Presidential debates have rarely held us in such thrall, but this one is especially riveting because, despite the fact that this election has been in progress for about four years, voters expect to learn something they don’t already know about the candidates.
Can Romney get under Obama’s skin? Can Obama force Romney to be . . . Romneyzoid?
Obama comes to the ring with this understanding: He is likable but can be aloof; he is cool but perhaps too cool for school. He is intelligent but strangely unknowing about the ways most Americans view their country. His recent “bumps in the road” comment after the terrorist attack on the U.S. Consulate in Benghazi and his oddly submissive address to the United Nations thereafter come to mind.
And, though he enters the fray with a quiver of negatives, including an unemployment rate that still hovers above 8 percent, he is nonetheless popular and, at this stage, leading Romney in battleground states.
Voters should know all they need to know about Obama — including the possibility that he isn’t the leader that a majority hoped he would be — yet there’s still a chance he may reveal something that tips the scale toward Romney. Will he gaze down his nose at Romney the way he did Hillary Clinton? We want to see.
Romney enters the ring with a tattered campaign dragging behind him like tin cans on a rusted-out honeymoon coupe. His once-sterling reputation has been tarnished by the perception that he is awkward and callous.
His party has managed to alienate women in such droves that it may be impossible to woo them back. In Ohio, 60 percent of likely female voters favor Obama, according to a recent poll; Romney has the support of 35 percent. In Virginia and Pennsylvania, Obama leads Romney among women voters by 19 and 21 points, respectively.
Meanwhile, Romney’s dismissal of 47 percent of voters essentially as shiftless mooches has stuck to him like Styrofoam peanuts to a cheap suit. Add to those voters African Americans and Latinos, and his competitive standing in the overall polls is nothing short of miraculous.
And yet. There is a sense that there is something more.
Romney has managed throughout 36 primary debates and about six years of campaigning to elude being known by those whose hearts and minds he seeks to convert. Family and friends — and staffers who are deeply loyal and steadfast — seem to know a different Romney than the public persona.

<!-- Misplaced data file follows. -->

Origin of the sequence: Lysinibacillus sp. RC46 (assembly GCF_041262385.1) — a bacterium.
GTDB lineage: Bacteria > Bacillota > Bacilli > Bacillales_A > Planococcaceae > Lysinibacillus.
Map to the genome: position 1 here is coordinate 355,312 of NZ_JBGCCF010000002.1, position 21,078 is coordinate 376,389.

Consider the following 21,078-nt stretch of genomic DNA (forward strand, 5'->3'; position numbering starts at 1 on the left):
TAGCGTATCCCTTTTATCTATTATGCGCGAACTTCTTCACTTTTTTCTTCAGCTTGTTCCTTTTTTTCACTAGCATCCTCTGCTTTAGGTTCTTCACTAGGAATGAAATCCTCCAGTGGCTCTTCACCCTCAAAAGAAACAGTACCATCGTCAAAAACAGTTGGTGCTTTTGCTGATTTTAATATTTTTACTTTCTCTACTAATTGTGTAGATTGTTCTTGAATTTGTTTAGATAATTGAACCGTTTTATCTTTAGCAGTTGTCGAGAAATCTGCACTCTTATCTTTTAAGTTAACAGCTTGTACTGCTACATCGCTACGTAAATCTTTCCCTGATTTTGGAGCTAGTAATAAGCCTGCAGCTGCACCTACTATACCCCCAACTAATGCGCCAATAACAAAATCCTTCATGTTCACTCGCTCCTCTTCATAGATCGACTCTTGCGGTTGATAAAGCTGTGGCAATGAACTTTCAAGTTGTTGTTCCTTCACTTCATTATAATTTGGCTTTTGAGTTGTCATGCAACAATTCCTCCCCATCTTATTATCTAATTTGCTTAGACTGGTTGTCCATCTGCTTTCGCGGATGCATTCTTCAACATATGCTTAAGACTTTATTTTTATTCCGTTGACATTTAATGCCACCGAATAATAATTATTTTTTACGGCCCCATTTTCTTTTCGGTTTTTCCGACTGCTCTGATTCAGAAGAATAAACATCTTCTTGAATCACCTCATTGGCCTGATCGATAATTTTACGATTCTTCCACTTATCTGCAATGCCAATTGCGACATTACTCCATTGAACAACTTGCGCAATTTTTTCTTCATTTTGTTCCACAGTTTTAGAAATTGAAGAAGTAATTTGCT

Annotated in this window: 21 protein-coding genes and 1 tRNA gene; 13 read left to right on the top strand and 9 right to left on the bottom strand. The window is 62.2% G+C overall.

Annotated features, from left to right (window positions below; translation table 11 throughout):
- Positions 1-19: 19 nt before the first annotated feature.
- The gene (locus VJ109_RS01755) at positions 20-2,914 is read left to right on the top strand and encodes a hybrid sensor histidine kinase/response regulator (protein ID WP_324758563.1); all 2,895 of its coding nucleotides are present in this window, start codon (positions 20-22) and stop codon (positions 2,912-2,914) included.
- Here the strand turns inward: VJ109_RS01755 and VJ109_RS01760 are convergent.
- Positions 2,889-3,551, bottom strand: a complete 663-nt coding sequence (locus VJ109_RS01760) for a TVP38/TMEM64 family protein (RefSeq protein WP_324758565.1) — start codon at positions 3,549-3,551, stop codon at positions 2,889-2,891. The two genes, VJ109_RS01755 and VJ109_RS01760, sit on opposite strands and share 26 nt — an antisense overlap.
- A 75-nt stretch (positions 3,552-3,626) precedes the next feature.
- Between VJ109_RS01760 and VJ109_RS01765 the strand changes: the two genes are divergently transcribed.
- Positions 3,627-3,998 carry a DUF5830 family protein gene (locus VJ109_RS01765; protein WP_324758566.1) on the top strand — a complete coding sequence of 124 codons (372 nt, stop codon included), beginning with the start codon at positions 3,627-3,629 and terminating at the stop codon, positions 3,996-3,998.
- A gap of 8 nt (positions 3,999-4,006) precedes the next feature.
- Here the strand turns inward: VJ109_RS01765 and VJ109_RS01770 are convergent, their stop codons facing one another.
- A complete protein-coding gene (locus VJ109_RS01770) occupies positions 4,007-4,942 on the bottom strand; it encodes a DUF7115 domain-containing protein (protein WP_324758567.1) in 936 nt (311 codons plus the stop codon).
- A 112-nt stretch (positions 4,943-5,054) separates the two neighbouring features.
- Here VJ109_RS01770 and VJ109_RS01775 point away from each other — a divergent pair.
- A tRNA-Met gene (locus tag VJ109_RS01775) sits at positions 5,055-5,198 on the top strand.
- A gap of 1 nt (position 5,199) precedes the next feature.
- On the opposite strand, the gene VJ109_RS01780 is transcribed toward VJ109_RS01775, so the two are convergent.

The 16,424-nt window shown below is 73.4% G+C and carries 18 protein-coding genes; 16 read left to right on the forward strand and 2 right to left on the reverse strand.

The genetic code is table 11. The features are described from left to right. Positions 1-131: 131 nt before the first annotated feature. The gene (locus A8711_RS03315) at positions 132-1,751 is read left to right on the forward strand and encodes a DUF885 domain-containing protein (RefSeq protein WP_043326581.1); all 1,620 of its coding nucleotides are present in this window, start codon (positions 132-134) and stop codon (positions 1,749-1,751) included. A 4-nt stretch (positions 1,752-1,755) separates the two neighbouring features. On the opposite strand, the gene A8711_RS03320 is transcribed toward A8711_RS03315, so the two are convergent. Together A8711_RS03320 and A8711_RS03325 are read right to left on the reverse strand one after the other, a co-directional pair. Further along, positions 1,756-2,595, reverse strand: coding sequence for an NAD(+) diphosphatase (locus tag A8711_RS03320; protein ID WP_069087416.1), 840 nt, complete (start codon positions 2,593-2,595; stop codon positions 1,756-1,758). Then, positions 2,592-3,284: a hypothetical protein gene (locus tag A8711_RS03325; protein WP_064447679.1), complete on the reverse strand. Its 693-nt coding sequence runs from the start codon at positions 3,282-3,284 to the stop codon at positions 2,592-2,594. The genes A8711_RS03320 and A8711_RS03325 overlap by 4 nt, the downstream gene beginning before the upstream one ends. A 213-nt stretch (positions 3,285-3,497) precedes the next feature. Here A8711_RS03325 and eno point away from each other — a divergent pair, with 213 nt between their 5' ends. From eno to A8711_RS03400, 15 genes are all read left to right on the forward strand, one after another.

There’s no denying that the media have emphasized Romney’s awkwardness because it is strangely amusing. And because, as Obama joked at his first White House Correspondents’ Association dinner, most journalists voted for him. The media know and like Obama, and he flatters them with the sort of bonhomie that Romney seems incapable of expressing. On Wednesday night, it is probable that Americans will tune in as much to hear Romney puncture Obama’s record and describe his own as they will to witness what else there might be to the man.
The conventional wisdom is that Romney has to slay his opponent or the election is really, really over, this time for sure. Even a slight bounce for Obama is viewed as certain victory in five weeks. By contrast, according to this same wisdom, a Romney victory guarantees only that he’s in the game until the next debate.
The truth is, no one really knows. Reading voters is like reading Tarot cards. The current debate about polling integrity and turnout models suggests that what we think we know can change quicker than it takes a voter to fib to a pollster. The great anecdotal secret of this election is that many more people than anticipated will vote for Romney without admitting it. Why? Because they don’t want to be accused of being racist and because they aren’t really convinced of their wisdom.
History tells us that debates, especially the first one, help the challenger. Life tells us that an honest man with a sense of humor can win all hearts. One can do worse in a debate than be remembered for saying, “There you go again.”
Romney’s job Wednesday isn’t to beat Obama. It is to win over America. You could sell tickets.
In a recent column [“At last, telling women’s stories,” Sept. 30], I wrote that Ruth Bader Ginsburg came to Washington for a place on the Supreme Court. She came for a place on the U.S. Court of Appeals.